All attention on Tuesday morning’s report of Consumer Price Index inflation for August.
It is likely to drive stocks higher in a continuation of Friday’s advance.
But the report will not change the Federal Reserve’s mind about increasing interest rates again when the central bank’s Open Market Committee meets on Wednesday, September 21.
The CPI data are likely to make the Fed even more resolved to raise rates by a big 75 basis points.
My projection of those seemingly contradictory results–stocks up on “good enough” inflation news but the Fed pushing ahead with an aggressive 75-basis-point interest rate increase on “not good enough” inflation news–comes from my conviction that Wall Street and the Federal Reserve will be watching different elements of the CPI report.
Economists surveyed by the Wall Street Journal are predicting that headline inflation will fall to an annual rate of 7.9% in August from the 8.5% annual rate in July and the 9.1% annual rate in June. The Federal Reserve isn’t quite as sanguine. The Cleveland Federal Reserve bank, for instance, sees headline inflation falling in August to an annual 8.3% from 8.5% in July and 9.1% in June.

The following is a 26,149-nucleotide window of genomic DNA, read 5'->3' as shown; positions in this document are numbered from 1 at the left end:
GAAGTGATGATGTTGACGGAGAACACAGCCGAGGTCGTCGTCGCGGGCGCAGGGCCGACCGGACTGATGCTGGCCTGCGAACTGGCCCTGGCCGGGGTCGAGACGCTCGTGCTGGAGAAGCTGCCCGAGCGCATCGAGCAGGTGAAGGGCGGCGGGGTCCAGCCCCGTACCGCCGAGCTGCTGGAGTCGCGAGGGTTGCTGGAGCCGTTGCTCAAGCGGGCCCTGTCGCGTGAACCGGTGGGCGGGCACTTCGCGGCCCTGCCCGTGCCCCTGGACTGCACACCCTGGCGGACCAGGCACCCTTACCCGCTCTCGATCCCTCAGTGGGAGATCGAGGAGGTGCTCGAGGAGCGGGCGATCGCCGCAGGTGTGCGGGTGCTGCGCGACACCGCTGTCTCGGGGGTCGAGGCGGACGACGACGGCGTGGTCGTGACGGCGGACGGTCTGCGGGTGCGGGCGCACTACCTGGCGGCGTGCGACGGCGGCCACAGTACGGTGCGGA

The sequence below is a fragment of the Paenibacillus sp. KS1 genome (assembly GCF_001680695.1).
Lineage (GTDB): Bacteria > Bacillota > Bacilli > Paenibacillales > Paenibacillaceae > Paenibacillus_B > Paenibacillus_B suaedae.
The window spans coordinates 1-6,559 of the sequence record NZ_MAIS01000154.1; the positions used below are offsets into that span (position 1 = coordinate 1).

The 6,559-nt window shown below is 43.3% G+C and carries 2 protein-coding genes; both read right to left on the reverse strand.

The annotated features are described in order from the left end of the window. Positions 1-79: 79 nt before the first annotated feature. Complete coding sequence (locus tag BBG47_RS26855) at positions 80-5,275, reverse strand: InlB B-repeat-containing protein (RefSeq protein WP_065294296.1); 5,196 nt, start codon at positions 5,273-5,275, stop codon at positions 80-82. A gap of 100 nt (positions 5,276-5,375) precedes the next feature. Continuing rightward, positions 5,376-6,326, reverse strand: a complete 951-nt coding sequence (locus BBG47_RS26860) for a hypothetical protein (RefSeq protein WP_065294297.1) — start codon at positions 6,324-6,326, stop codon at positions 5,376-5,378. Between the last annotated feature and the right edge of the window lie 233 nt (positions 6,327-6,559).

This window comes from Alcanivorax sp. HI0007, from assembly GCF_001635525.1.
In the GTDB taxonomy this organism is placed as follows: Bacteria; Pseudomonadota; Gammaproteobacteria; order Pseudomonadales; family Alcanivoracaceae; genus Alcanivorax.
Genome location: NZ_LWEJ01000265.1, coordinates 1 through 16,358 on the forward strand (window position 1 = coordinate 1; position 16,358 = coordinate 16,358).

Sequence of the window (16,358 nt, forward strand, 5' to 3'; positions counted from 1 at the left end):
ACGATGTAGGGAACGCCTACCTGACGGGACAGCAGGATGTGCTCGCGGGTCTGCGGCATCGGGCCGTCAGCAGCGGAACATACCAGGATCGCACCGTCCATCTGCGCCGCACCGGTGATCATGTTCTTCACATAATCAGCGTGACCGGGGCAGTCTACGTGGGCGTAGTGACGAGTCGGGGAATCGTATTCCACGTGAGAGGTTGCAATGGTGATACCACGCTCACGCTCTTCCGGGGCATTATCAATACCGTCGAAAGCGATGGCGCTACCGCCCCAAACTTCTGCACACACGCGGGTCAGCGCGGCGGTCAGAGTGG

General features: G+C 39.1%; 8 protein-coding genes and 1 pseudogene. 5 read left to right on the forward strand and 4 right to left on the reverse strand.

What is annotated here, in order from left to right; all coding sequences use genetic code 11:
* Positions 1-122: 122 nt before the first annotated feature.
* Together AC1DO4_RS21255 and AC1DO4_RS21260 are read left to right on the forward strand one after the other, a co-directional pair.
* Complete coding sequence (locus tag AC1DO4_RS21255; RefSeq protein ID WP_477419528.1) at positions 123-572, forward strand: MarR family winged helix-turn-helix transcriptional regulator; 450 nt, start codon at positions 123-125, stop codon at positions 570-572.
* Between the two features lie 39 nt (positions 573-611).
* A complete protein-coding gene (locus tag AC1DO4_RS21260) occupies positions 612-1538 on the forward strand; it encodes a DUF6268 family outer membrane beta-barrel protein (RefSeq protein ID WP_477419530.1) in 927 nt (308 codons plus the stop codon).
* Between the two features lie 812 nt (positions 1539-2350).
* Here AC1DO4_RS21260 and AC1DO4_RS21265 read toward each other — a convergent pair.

As far as the headline inflation numbers–what the government’s statisticians call the all-item index–this is good news. It indicates that inflation may have peaked in June.
But this isn’t the inflation number that the Federal Reserve watches. (In actuality the Fed doesn’t use the CPI inflation index as its inflation index. It uses the Personal Consumption Expenditure Index. The August PCE isn’t due until September 30.)
The Fed watches the core inflation number, which excludes prices in the volatile food and energy sectors. One of the reasons that the headline CPI index is falling is a decline in energy prices (offset by continued increases in food prices.) The Fed won’t set interest rates based on easily reversed downward trends in energy costs.
Especially since the core inflation picture–the core rate excludes energy and food prices–looks very different from the headline number. Those Wall Street Journal economists see the core CPI inflation rate actually climbing in August to an annual rate of 6.1% in August from a 5.9% annual rate in July. The Cleveland Fed sees core inflation in August climbing a bit more steeply to a 6.3% annual rate from 5.9% in July
The key sector pushing core inflation high in August is likely to be the cost of housing. The Fed’s interest rate increases have pushed up the cost of a mortgage and reduced sales and prices in the home purchase market. The likelihood is that rents–and what the CPI calculates as rent-equivalent prices–haven’t fallen by much if by anything in August. The rental market remains really tight and very pricy.
My read is that the financial markets will be happy seeing the drop in the headline rate as a sign that inflation is dropping. And that the Federal Reserve will look at the core inflation rate and see more work–and interest rate increases–ahead.